The cause of my problem - a ruling dated 16 August 2012
in the matter of Nycomed-Dona / K Charleston
in which the ASA said:
"At a resolution passed by the ASA board on 4 February 2012, it was decided that Appendix F should no longer form part of the ASA Code
To understand the implications of this sentence, you first have to understand Appendix F. Appendix F contains (contained?) a list of diseases that, basically, cannot be mentioned by products that are not registered medicines.
This appendix has always been controversial. It contains some mighty strange diseases such as "Leg trouble" and "Diseased ankles". It has also prevented many complementary medicines from advertising treatment for arthritis and osteoarthritis, despite well-documented proof that their products do seem to offer some relief.
I have never been a fan of this appendix, believing that the list needed urgent revisiting. This having been said, Appendix F offered two very important protections: it only allowed registered medicines to offer treatment for cancer, and AIDS.
Not hard to fathom
The reason that the board passed the urgent resolution is not hard to fathom. On 3 February 2012 in Solal Tech Omega 3 & 6 / K Charleston / 16711
, the Final Appeal made a ruling regarding the interpretation of Appendix F. The parties in this matter are important - Solal is a company known for its aggressive approach with the ASA and, I believe, is currently taking it on review. Dr Charleston is one of a trio of regular complainants who seem committed to keeping the complementary medicines industry underground.
In addition, fingers have been pointed at the ASA about "ownership" of the Appendices, with the Medicines Control Council
(MCC) suddenly refusing to take responsibility for anything in them. I have actually personally sat in a meeting about Appendix F with an MCC representative present and defending it... but that is another story.
Reasons for being upset
So why am I so upset? The first reason is to do with advertising for claims relating to cancer and AIDS, two illnesses that drive people to the depth of desperation and therefore vulnerability.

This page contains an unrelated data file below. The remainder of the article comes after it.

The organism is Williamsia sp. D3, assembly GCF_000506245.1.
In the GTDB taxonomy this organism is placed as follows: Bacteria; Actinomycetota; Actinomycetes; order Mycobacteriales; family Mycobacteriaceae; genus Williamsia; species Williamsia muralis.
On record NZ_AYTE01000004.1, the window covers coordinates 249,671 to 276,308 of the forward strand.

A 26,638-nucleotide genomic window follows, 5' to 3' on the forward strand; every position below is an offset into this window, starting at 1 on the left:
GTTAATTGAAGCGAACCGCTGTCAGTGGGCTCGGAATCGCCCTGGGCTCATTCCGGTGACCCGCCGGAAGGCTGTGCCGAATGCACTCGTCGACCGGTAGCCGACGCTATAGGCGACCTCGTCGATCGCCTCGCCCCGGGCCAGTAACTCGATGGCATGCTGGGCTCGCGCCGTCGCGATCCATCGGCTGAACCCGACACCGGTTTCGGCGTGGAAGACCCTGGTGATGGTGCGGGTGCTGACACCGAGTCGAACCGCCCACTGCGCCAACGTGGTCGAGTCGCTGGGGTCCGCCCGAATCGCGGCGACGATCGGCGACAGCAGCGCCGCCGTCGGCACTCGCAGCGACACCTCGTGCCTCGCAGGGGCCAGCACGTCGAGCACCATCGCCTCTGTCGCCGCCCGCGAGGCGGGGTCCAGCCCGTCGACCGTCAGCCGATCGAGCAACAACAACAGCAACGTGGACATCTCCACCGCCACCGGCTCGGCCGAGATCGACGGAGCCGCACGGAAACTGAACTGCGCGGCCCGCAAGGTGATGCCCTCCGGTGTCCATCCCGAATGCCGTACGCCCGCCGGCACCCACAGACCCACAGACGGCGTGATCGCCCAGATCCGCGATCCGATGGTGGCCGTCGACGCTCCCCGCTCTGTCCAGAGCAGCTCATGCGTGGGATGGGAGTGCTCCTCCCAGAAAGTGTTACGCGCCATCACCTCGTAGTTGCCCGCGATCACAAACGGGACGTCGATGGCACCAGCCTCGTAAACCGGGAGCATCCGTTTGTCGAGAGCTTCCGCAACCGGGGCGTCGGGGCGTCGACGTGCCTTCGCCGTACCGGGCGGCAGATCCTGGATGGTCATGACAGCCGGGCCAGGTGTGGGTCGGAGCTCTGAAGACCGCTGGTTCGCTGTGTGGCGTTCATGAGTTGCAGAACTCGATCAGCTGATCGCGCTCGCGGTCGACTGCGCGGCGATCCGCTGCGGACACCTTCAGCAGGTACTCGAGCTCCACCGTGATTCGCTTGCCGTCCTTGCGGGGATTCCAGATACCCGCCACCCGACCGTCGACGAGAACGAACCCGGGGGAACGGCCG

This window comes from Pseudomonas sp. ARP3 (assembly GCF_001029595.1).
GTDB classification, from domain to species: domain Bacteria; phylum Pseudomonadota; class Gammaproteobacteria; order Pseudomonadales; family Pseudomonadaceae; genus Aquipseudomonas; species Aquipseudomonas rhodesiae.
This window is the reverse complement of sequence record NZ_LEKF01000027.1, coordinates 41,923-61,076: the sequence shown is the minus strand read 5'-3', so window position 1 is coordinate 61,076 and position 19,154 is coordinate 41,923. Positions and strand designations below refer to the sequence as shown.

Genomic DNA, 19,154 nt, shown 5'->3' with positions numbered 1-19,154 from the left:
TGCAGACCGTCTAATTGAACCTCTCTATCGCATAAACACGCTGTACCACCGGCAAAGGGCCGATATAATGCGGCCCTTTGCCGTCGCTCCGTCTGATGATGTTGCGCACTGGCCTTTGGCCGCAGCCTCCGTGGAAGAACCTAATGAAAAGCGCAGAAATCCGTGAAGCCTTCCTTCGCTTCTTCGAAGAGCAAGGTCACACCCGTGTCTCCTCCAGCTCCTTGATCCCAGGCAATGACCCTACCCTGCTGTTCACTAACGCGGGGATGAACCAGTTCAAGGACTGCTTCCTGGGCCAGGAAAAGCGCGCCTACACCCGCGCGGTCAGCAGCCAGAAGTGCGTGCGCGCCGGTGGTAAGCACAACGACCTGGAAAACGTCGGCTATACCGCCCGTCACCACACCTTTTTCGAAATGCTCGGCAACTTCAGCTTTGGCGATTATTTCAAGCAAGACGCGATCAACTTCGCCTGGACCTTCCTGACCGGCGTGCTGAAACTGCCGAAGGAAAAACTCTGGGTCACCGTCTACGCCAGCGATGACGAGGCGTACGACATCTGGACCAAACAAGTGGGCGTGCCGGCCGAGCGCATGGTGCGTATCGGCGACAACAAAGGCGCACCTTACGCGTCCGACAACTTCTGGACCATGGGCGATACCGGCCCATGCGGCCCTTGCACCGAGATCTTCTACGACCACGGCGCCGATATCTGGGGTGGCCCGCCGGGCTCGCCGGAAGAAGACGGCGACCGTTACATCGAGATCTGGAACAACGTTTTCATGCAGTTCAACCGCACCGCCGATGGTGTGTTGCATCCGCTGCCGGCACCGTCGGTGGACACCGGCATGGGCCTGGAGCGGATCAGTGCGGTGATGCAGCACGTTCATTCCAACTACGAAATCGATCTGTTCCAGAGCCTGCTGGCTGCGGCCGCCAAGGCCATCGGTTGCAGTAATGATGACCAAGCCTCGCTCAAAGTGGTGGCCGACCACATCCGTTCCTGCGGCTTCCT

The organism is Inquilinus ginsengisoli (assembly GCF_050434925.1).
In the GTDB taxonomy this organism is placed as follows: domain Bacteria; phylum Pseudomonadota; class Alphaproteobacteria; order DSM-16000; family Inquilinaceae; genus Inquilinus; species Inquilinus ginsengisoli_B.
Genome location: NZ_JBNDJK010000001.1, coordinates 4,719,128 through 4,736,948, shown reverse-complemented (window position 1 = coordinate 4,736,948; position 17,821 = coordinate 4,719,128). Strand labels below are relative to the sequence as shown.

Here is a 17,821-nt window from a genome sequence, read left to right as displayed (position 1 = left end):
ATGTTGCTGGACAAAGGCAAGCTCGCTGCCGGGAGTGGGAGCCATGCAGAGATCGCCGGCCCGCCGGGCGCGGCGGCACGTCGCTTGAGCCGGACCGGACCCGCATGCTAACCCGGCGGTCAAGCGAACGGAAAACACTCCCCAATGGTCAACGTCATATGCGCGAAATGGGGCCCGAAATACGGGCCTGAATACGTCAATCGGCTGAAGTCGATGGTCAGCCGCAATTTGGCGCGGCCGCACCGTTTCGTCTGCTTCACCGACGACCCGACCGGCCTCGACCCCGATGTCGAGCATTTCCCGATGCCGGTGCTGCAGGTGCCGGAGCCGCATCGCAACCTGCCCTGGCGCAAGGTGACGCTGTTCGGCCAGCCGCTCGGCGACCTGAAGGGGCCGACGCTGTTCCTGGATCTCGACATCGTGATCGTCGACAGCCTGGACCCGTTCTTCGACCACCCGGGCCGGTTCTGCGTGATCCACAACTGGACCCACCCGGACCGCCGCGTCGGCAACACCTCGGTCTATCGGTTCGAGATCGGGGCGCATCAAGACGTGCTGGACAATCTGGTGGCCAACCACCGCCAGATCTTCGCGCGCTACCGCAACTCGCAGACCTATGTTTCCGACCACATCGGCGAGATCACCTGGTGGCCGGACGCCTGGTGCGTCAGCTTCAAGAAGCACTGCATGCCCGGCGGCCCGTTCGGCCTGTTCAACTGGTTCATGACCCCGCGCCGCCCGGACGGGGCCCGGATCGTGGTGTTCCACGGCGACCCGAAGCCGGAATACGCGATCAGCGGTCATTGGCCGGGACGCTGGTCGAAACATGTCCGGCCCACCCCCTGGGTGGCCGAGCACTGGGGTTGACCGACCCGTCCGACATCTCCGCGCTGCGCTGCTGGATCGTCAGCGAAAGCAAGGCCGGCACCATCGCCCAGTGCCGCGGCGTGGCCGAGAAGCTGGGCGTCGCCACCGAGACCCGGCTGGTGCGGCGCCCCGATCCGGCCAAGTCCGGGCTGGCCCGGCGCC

I have no doubt that the ASA would defend the decision by saying that claims to help or cure or prevent cancer and AIDS still have to be substantiated, and this is true. It is also true that the ASA has over the last few years applied an extremely high level of scrutiny to substantiation. But the reality is that the system can be tricked, and I am distressed that these two diseases have been thrown in with the same standards applied to flu or verrucae of the feet (another Appendix F disease).
What bothers me even more is that this ruling of 16 August 2012 is, as far as I can ascertain, the first public statement about the resolution of the board. A resolution that has an enormous impact on countless advertisers who have been limited only because of Appendix F, despite holding excellent substantiation for their claims.
Quietly nursed this little secret
So, for six months, the ASA has just quietly nursed this little secret. There is no statement on its website. The last press release on the website is dated July 2011. I realise the ASA has frozen the position of communications manager in a cost-cutting effort, but I do think that a press release about Appendix F's death might have been appropriate. In fact - and this is the bit I absolutely love - Appendix F still appears on the website as part of the Code in all its glory!
Part of my irritation is probably ruffled pride - for the last six months I have been giving my clients inaccurate advice on this point - and I pride myself on my knowledge and up-to-date advice. But I am also deeply concerned that this is yet another symptom of an illness within the ASA.
It seems, and I may be wrong, that instead of following a process of amendment and thought, the ASA board buckled to external pressure and made a panicked decision the day after a difficult ruling, and then chose not to tell any of its stakeholders about the decision. I can only hope that, at the next AGM in September, the ASA consider where it has left advertising of treatments for cancer and AIDS, and makes a decision about whether it is going to be an organisation cowed by the Solals and Charlestons of this world, or not.
And possibly, at the end of it, it could issue a wee press release to let us all know.